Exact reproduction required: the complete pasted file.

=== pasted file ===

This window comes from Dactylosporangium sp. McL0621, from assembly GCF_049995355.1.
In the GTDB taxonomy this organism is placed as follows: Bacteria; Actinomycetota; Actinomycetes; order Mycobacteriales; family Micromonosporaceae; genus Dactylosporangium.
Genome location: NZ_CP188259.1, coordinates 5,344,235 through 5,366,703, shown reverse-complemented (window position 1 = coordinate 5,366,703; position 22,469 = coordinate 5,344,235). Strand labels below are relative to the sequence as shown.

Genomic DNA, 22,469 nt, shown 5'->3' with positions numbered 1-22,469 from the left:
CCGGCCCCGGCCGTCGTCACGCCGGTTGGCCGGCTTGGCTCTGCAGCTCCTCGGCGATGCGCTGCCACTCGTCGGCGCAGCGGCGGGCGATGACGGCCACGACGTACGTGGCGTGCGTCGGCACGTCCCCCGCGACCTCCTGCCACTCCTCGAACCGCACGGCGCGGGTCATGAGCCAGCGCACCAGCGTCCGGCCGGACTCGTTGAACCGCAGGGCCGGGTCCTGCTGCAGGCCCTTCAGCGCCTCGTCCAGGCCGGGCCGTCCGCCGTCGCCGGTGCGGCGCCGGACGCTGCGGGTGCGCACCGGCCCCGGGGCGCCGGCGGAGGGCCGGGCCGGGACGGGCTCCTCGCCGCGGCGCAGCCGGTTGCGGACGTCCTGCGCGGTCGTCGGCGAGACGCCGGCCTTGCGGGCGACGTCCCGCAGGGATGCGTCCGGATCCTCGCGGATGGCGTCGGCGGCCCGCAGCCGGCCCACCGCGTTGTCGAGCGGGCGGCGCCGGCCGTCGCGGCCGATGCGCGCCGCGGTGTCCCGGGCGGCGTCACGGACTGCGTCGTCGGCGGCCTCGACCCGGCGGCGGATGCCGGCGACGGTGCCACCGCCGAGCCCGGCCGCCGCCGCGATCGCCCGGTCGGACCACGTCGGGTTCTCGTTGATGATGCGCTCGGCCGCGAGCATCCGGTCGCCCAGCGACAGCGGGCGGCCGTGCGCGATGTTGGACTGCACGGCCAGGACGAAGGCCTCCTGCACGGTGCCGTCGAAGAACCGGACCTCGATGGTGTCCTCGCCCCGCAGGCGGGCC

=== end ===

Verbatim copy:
This window comes from Dactylosporangium sp. McL0621, from assembly GCF_049995355.1.
In the GTDB taxonomy this organism is placed as follows: Bacteria; Actinomycetota; Actinomycetes; order Mycobacteriales; family Micromonosporaceae; genus Dactylosporangium.
Genome location: NZ_CP188259.1, coordinates 5,344,235 through 5,366,703, shown reverse-complemented (window position 1 = coordinate 5,366,703; position 22,469 = coordinate 5,344,235). Strand labels below are relative to the sequence as shown.

Genomic DNA, 22,469 nt, shown 5'->3' with positions numbered 1-22,469 from the left:
CCGGCCCCGGCCGTCGTCACGCCGGTTGGCCGGCTTGGCTCTGCAGCTCCTCGGCGATGCGCTGCCACTCGTCGGCGCAGCGGCGGGCGATGACGGCCACGACGTACGTGGCGTGCGTCGGCACGTCCCCCGCGACCTCCTGCCACTCCTCGAACCGCACGGCGCGGGTCATGAGCCAGCGCACCAGCGTCCGGCCGGACTCGTTGAACCGCAGGGCCGGGTCCTGCTGCAGGCCCTTCAGCGCCTCGTCCAGGCCGGGCCGTCCGCCGTCGCCGGTGCGGCGCCGGACGCTGCGGGTGCGCACCGGCCCCGGGGCGCCGGCGGAGGGCCGGGCCGGGACGGGCTCCTCGCCGCGGCGCAGCCGGTTGCGGACGTCCTGCGCGGTCGTCGGCGAGACGCCGGCCTTGCGGGCGACGTCCCGCAGGGATGCGTCCGGATCCTCGCGGATGGCGTCGGCGGCCCGCAGCCGGCCCACCGCGTTGTCGAGCGGGCGGCGCCGGCCGTCGCGGCCGATGCGCGCCGCGGTGTCCCGGGCGGCGTCACGGACTGCGTCGTCGGCGGCCTCGACCCGGCGGCGGATGCCGGCGACGGTGCCACCGCCGAGCCCGGCCGCCGCCGCGATCGCCCGGTCGGACCACGTCGGGTTCTCGTTGATGATGCGCTCGGCCGCGAGCATCCGGTCGCCCAGCGACAGCGGGCGGCCGTGCGCGATGTTGGACTGCACGGCCAGGACGAAGGCCTCCTGCACGGTGCCGTCGAAGAACCGGACCTCGATGGTGTCCTCGCCCCGCAGGCGGGCC